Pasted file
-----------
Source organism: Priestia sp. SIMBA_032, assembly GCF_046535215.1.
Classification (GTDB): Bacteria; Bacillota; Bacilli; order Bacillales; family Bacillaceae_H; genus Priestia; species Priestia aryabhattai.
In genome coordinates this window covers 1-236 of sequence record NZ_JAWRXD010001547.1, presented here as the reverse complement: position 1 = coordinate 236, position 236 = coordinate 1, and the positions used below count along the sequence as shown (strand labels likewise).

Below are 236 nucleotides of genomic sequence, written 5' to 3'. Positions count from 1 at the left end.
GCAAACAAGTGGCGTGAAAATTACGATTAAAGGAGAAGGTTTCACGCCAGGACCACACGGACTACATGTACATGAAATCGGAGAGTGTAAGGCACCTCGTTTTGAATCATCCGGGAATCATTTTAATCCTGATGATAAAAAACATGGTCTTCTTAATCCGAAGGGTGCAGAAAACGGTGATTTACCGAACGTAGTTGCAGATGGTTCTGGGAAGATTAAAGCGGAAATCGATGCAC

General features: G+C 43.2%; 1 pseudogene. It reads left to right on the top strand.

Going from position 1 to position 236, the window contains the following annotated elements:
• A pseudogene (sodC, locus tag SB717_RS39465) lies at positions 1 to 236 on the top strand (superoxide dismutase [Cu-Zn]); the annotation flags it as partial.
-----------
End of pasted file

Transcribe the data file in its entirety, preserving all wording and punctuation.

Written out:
Source organism: Priestia sp. SIMBA_032, assembly GCF_046535215.1.
Classification (GTDB): Bacteria; Bacillota; Bacilli; order Bacillales; family Bacillaceae_H; genus Priestia; species Priestia aryabhattai.
In genome coordinates this window covers 1-236 of sequence record NZ_JAWRXD010001547.1, presented here as the reverse complement: position 1 = coordinate 236, position 236 = coordinate 1, and the positions used below count along the sequence as shown (strand labels likewise).

Below are 236 nucleotides of genomic sequence, written 5' to 3'. Positions count from 1 at the left end.
GCAAACAAGTGGCGTGAAAATTACGATTAAAGGAGAAGGTTTCACGCCAGGACCACACGGACTACATGTACATGAAATCGGAGAGTGTAAGGCACCTCGTTTTGAATCATCCGGGAATCATTTTAATCCTGATGATAAAAAACATGGTCTTCTTAATCCGAAGGGTGCAGAAAACGGTGATTTACCGAACGTAGTTGCAGATGGTTCTGGGAAGATTAAAGCGGAAATCGATGCAC

General features: G+C 43.2%; 1 pseudogene. It reads left to right on the top strand.

Going from position 1 to position 236, the window contains the following annotated elements:
• A pseudogene (sodC, locus tag SB717_RS39465) lies at positions 1 to 236 on the top strand (superoxide dismutase [Cu-Zn]); the annotation flags it as partial.